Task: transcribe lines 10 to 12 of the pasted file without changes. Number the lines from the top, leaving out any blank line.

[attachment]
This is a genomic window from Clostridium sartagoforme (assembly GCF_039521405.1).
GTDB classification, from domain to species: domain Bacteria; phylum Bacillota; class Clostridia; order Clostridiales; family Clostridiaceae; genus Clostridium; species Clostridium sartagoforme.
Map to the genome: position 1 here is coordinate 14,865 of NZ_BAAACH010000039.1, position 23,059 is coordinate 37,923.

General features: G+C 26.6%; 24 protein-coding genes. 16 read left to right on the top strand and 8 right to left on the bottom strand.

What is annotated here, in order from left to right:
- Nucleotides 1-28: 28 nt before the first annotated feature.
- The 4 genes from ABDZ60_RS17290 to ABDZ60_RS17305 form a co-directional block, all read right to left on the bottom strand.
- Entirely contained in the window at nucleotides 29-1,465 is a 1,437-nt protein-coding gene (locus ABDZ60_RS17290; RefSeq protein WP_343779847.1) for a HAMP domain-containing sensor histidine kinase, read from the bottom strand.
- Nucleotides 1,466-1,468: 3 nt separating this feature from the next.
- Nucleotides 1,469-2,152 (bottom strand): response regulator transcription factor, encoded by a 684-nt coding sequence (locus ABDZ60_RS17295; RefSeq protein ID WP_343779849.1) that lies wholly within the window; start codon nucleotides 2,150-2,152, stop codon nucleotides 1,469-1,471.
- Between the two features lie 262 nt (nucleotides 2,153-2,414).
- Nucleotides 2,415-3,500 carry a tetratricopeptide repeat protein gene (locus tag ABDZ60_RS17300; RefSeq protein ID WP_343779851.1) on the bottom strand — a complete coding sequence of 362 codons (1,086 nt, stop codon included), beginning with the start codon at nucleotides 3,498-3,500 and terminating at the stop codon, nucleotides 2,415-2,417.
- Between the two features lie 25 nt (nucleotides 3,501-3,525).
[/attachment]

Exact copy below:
- Nucleotides 1,469-2,152 (bottom strand): response regulator transcription factor, encoded by a 684-nt coding sequence (locus ABDZ60_RS17295; RefSeq protein ID WP_343779849.1) that lies wholly within the window; start codon nucleotides 2,150-2,152, stop codon nucleotides 1,469-1,471.
- Between the two features lie 262 nt (nucleotides 2,153-2,414).
- Nucleotides 2,415-3,500 carry a tetratricopeptide repeat protein gene (locus tag ABDZ60_RS17300; RefSeq protein ID WP_343779851.1) on the bottom strand — a complete coding sequence of 362 codons (1,086 nt, stop codon included), beginning with the start codon at nucleotides 3,498-3,500 and terminating at the stop codon, nucleotides 2,415-2,417.